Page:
Crowdfunding has become one of the main sources of funding for start-ups and, for a prolonged period of time, it has existed without being formally regulated. Consequently, along with the benefit of raising large amounts of money in a relatively short period of time came the growing risk of scams, raising justified concerns regarding the overall usefulness of crowdfunding.
On 7 October 2020, the European Parliament and the Council of the European Union adopted Regulation (EU) 2020/1503 on European crowdfunding service providers for business, and amending Regulation (EU) 2017/1129 and Directive (EU) 2019/1937 (hereinafter referred to as the “Regulation”). In this context, a number of EU member states adopted national legislation regulating the activity of crowdfunding service providers, tailored to the characteristics and needs of local markets and investors. In Romania, the Parliament issued a draft of the law implementing the Regulation, which has yet to be voted upon, but might well be adopted in the near future.
This article will focus on the main aspects provided in the Regulation, as well as the provisions of the draft law proposed to be adopted in Romania. Please bear in mind that the provisions of the draft law might be subject to change and it is not mandatory for it to be adopted in its current form.
The Regulation defines crowdfunding services as the matching of business funding interests of investors and project owners through the use of a crowdfunding platform and which consists of any of the following activities:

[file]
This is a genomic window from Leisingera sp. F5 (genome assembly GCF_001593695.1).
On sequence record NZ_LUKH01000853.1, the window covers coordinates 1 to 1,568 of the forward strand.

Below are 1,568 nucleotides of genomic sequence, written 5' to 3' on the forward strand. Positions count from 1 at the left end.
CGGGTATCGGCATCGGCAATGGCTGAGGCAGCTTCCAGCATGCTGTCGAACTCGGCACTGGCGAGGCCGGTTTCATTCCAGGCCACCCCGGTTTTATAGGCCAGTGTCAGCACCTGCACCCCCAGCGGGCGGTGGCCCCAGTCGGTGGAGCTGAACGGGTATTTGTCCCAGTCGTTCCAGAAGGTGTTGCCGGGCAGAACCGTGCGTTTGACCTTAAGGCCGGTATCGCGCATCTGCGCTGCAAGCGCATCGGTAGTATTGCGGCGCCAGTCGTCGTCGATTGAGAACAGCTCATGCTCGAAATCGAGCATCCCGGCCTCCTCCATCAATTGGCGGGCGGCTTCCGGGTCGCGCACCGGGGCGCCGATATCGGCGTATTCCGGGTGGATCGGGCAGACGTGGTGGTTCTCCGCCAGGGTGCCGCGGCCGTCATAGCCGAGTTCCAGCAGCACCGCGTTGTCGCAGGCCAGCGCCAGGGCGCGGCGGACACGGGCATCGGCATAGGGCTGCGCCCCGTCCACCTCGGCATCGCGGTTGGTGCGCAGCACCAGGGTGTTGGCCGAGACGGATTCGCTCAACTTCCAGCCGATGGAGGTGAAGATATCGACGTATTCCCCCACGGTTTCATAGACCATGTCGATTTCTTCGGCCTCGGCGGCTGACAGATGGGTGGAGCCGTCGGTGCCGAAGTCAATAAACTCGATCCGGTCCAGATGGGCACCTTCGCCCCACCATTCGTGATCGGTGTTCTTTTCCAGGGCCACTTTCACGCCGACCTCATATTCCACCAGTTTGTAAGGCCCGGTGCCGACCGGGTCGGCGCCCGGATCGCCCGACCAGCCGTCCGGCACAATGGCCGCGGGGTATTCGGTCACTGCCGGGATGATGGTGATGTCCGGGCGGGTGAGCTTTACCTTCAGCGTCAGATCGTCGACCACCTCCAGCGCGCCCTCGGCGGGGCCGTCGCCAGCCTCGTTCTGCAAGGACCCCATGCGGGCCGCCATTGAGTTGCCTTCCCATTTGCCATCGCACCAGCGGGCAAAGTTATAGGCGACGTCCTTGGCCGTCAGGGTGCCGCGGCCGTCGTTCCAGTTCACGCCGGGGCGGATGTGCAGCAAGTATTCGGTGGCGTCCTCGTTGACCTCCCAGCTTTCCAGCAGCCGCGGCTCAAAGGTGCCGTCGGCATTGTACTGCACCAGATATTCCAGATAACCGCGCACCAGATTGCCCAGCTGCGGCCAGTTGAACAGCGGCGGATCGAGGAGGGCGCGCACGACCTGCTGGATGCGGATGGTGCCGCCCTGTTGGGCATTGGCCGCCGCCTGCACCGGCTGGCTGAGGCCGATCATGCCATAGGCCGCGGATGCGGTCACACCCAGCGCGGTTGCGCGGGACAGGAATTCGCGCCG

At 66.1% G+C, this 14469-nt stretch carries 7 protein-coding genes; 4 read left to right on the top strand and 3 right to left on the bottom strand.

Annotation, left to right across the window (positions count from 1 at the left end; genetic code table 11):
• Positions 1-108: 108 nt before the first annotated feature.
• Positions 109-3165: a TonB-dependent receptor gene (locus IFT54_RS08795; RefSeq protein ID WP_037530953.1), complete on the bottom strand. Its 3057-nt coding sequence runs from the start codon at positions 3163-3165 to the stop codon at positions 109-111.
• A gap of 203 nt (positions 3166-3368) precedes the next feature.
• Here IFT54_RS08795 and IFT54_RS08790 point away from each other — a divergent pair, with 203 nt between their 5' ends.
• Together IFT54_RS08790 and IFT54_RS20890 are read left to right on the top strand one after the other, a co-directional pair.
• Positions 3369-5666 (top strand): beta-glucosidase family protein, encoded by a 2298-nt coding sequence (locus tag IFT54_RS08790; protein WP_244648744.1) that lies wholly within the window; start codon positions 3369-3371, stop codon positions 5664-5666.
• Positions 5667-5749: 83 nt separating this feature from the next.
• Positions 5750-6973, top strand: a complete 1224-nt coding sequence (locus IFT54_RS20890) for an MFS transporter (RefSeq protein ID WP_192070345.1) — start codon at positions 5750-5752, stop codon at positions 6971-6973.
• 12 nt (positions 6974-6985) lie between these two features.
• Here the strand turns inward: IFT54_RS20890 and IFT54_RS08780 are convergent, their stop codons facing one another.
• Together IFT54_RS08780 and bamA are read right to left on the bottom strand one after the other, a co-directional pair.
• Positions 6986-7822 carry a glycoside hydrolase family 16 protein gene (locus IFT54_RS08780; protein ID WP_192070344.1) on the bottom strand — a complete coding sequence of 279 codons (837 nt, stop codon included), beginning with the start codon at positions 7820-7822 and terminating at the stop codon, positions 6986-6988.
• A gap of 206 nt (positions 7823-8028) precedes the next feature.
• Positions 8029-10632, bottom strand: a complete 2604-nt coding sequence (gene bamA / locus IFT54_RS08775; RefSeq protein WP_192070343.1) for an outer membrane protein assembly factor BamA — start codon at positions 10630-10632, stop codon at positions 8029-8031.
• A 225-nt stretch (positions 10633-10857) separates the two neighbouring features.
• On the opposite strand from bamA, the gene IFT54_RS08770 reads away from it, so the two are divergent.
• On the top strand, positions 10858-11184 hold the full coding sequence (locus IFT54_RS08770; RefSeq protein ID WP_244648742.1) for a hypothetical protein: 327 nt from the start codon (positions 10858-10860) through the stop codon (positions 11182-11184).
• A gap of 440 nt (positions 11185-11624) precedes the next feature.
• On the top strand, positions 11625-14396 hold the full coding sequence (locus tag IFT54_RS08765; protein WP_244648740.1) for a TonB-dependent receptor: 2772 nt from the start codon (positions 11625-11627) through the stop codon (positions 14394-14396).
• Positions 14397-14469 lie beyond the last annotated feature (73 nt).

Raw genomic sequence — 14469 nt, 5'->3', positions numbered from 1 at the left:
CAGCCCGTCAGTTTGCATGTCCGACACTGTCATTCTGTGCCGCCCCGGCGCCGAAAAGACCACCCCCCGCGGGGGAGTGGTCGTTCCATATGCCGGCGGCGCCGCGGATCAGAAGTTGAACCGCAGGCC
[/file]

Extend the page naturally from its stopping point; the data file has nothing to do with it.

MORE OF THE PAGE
However, more commonly, crowdfunding is defined as the practice of funding a project or venture by raising money from a large number of people who each contribute a relatively small amount, typically via the internet.
Consequently, crowdfunding is an increasingly important type of intermediation where a crowdfunding service provider, without taking on risk itself, operates a digital platform open to the public in order to match or facilitate the matching of prospective investors or lenders with businesses that seek funding. Such funding could take the form of loans or the acquisition of transferable securities or of other admitted instruments for crowdfunding purposes.
Thus, the provision of crowdfunding services generally involves three parties: (i) the project owner, who proposes the project to be funded, (ii) investors who fund the proposed project and (iii) an
intermediating organization in the form of a crowdfunding service provider that brings together project owners and investors through an online platform.
In addition to providing an alternative source of financing, crowdfunding can offer other benefits to businesses, such as (i) validating a business idea, (ii) offering entrepreneurs access to a large number of people providing insights and information and (iii) being a marketing tool.
Usually, crowdfunding service providers use online platforms for rendering their services, some of them addressing all types of entrepreneurs (e.g., Kickstarter, Indiegogo), while others specialize in certain areas (e.g., GoFundMe and Crowdfunder – personal fundraising, SyndicateRoom – start-ups and businesses, Crowdcube: early-stage companies, Seedrs –start-ups, Crowdrise – social causes and non-profits).
Numerous crowdfunding projects in various fields have proven to be successful, thus encouraging people to pursue this type of service in order to fund their projects. In this respect, we can list the following well-known successful projects: